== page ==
Living Without Credit Cards – Update


Yup, I was in the Red!

It’s been about 2 months since I quit credit cards. A lot of people thought that I was crazy for doing this, whether it was giving up “free” rewards, losing out on consumer protections, or making life more difficult with car rentals. But I really haven’t missed any of those things in this time. Here’s how it’s gone so far:

1) I over drafted my checking account. This is something that I’ve never done my while life, but I attribute this almost 100% to no longer using credit cards. Why? Because before I would just spend money, whether I had it or not, and not have to worry about balances until it was time to pay the credit card. Luckily, I wasn’t charged any fees for the overdraft, but I have to monitor my checking balance more carefully.

2) I’ve opened a PerkStreet account. After finding out that I can get 2% back for the first three months regardless of my account balance, I just couldn’t resist. I’ve used it somewhat so far, but I haven’t used it as much as I could because I simply haven’t fully-funded my PerkStreet balance from my USAA checking account. I’m not 100% sure I’ll go with PerkStreet long-term, but it’s nice to get some good cash back on debit purchases for now.

3) I’ve thought hard about purchases. Since I’m relying 100% on what’s in my checking account and not on credit, it’s forced me to work harder to budget my money between paychecks. This isn’t something that comes easy to me, but it’s necessary because I typically keep a bare-bones amount (<$500) in my checking account because I like to throw money at debt right away instead. I can no longer put off contemplating whether or not the decision to spend is a good idea. When you’re paying cash, it’s 100% about the present moment rather than realizing it was a bad idea when you’re credit card bill is due.

4) I haven’t made other purchases. Using debit has kept me from making some purchases. When I haven’t had the money in my checking account to make semi-large purchases on Amazon, I’ve taken a few days or more to really think about it. This has been huge for preventing impulse buys.

5) I haven’t run into any trouble without credit. While I haven’t rented a car or anything like that, there haven’t been any situations in the last two months where I’ve been stuck because I didn’t have a credit card. I don’t really buy into all that “consumer protection” stuff too much. I never took advantage of that before anyway, so I don’t think it would make much difference to me now.

6) I spend less time checking credit card balances. I’ve enjoyed not having to compulsively check my credit card accounts regularly, and it’s even better that I don’t have to worry about how to pay the balances on them at the end of each month.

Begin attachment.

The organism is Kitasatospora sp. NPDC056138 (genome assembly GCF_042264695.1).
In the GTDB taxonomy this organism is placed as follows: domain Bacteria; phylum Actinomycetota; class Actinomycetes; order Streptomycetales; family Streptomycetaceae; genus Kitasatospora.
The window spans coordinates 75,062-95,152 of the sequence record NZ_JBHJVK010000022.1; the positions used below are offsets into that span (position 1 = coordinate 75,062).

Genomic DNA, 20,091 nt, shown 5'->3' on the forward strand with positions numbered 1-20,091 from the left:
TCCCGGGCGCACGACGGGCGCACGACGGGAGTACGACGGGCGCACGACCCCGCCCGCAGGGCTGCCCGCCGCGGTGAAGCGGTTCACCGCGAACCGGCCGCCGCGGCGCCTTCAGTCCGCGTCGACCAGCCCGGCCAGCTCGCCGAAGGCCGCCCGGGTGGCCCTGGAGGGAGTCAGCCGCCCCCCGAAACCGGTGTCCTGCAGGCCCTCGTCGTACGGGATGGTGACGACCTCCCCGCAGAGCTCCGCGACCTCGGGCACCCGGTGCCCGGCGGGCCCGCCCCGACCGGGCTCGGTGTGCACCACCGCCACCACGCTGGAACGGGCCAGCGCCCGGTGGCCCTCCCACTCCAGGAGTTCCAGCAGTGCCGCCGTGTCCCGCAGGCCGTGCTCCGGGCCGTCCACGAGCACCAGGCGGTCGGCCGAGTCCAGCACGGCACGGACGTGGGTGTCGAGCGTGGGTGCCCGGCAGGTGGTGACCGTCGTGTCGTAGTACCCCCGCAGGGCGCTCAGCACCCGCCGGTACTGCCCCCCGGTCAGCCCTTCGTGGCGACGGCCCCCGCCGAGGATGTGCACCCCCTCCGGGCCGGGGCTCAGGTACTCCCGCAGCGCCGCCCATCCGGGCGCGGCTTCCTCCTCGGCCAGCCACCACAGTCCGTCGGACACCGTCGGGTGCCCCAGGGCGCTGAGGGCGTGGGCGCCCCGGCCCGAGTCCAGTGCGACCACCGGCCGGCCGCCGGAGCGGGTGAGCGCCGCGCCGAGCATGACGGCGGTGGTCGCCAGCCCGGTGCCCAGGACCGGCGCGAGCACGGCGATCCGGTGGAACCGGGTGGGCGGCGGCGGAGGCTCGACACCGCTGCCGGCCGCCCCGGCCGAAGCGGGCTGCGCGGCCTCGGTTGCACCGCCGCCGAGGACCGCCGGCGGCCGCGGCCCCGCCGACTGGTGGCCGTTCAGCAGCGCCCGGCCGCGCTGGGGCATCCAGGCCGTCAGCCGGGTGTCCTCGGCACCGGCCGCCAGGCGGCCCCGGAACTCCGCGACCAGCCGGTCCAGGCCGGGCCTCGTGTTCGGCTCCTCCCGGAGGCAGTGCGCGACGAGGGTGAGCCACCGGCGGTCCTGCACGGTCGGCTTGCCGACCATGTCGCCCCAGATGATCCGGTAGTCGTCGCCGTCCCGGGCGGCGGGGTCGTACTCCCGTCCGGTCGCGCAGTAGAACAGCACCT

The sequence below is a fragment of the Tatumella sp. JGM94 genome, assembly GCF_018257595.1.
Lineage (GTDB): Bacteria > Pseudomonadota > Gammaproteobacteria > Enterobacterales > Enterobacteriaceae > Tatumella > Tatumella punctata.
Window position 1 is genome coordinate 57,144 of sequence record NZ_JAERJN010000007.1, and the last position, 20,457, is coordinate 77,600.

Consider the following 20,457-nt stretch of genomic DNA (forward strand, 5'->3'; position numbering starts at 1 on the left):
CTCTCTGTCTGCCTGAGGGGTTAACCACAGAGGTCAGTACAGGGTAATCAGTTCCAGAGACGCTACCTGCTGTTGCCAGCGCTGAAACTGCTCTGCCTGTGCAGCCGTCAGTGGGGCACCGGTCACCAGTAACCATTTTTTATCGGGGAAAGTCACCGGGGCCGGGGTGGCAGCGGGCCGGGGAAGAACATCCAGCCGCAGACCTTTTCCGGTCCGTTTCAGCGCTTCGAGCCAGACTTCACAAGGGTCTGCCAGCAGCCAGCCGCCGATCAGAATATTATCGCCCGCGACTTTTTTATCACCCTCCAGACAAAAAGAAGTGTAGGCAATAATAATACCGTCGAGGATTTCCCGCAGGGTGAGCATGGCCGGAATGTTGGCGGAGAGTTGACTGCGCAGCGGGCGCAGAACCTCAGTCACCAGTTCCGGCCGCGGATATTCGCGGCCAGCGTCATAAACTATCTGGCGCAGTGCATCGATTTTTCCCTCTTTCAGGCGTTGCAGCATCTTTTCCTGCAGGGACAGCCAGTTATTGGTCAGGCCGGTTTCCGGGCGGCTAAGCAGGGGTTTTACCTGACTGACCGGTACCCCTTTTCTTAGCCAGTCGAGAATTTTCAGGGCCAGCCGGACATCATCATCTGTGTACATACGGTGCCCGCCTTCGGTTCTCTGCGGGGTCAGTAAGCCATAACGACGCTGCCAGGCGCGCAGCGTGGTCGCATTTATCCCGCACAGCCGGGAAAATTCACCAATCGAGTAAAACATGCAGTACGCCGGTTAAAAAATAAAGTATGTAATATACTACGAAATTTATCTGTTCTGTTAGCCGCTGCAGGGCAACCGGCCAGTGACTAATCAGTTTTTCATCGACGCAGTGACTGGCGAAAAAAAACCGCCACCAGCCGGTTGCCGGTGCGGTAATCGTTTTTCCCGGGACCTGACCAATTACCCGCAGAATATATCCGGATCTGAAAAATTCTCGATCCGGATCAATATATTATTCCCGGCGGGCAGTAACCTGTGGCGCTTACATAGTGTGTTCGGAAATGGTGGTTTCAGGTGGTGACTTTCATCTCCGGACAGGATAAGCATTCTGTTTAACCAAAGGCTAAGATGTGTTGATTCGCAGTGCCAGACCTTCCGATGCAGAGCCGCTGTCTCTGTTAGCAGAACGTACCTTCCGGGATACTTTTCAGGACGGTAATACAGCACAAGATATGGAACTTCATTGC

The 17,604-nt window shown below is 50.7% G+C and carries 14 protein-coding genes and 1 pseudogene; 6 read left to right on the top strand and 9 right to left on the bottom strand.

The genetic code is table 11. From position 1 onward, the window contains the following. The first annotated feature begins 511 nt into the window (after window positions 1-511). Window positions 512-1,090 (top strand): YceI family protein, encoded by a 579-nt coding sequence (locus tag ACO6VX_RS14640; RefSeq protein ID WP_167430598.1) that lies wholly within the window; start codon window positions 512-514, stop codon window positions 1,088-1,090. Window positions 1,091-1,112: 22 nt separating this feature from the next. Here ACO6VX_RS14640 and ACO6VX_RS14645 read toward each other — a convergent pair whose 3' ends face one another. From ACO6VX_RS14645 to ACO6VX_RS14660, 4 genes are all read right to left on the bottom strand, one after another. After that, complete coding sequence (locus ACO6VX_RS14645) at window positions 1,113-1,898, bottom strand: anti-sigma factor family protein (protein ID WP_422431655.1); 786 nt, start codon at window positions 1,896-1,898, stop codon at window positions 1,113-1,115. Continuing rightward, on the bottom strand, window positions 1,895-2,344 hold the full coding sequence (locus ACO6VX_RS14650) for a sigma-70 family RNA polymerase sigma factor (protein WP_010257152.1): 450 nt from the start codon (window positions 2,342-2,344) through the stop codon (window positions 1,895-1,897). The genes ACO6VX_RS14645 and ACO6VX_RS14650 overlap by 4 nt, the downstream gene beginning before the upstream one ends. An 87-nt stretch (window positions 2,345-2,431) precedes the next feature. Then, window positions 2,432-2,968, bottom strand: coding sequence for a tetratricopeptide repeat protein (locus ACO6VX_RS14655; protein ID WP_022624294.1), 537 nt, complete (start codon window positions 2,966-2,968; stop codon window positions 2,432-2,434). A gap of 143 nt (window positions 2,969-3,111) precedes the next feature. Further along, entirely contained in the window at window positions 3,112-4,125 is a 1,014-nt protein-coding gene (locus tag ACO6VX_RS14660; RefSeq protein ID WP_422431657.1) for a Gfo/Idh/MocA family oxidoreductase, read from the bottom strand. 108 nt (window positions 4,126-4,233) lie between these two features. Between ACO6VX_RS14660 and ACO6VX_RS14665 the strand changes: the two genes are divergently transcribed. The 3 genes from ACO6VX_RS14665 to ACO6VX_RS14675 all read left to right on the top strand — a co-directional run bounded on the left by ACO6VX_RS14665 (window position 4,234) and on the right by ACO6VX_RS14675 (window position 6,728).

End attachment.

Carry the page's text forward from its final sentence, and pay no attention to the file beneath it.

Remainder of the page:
Other than what’s here, living without credit hasn’t affected life too much. I think it’s been better to go without it in the ways listed, and I don’t think I’m missing out on much of anything in living without them.

p.s. – I’m still not going to debate with you whether credit cards are good or bad. I know a lot of people believe in credit cards for their own reasons. I just don’t.

p.p.s. – Quick Debt update: I’m down to about $1,500 in total debt left! This is all student loans, and I’ve been paying about $1,100 a month towards it the last three months (which is about 1/3 of my monthly net income). I’m on track for my goal to pay if off my the end of 2011!

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photo by: zachflanders


  1. You have more successful than I at turning away from credit cards. I have weakened occasionally because I haven’t established a sufficient cash operating reserve. Glad you avoided large expenses with this switch.

  2. Fantastic Jeffrey!  It takes a very disciplined outlook to do what you are doing.  I wish you the very best!  

    Make sure you set up alerts on your debit card purchases.  Debit cards don’t have the same protection as credit cards and the sooner you report suspicious activity, the better your chances of reducing liability.  Alerts are a great help.  

    • Thanks, MC, and great tip! I do check my balance regularly on my account (every 48 hours at most), so I feel like I’m pretty secure.

      Also, as far as I know, if I’m using debit as a credit card (which I do 90% of the time), I have the same protections as any other Mastercard or Visa. Is that correct based on what you know?

  3. I love credit cards, not because I carry a balance, but because the liquidity, convenience and rewards.   Yes, I probably spend a little more than if I went 100% cash, but for me the benefits outweigh the costs.  But, talk to me if I lost my job, I would likely move to a cash budgeting system on the spot. 

    • Good points. One question: if you admittedly spend “a little more than if you went 100% cash,” of what value are the rewards? Even if you spend 3% more with credit than cash, you’re probably wiping out the value of the rewards. This is part of what moved me off of credit cards.

  4. Good going on the credit card fast.  We use our one card sparingly, but it’s a no-frills, no cash-back or rewards kind of card.

  5. That’s awesome.  It sounds like it is especially useful for the impulse buys.

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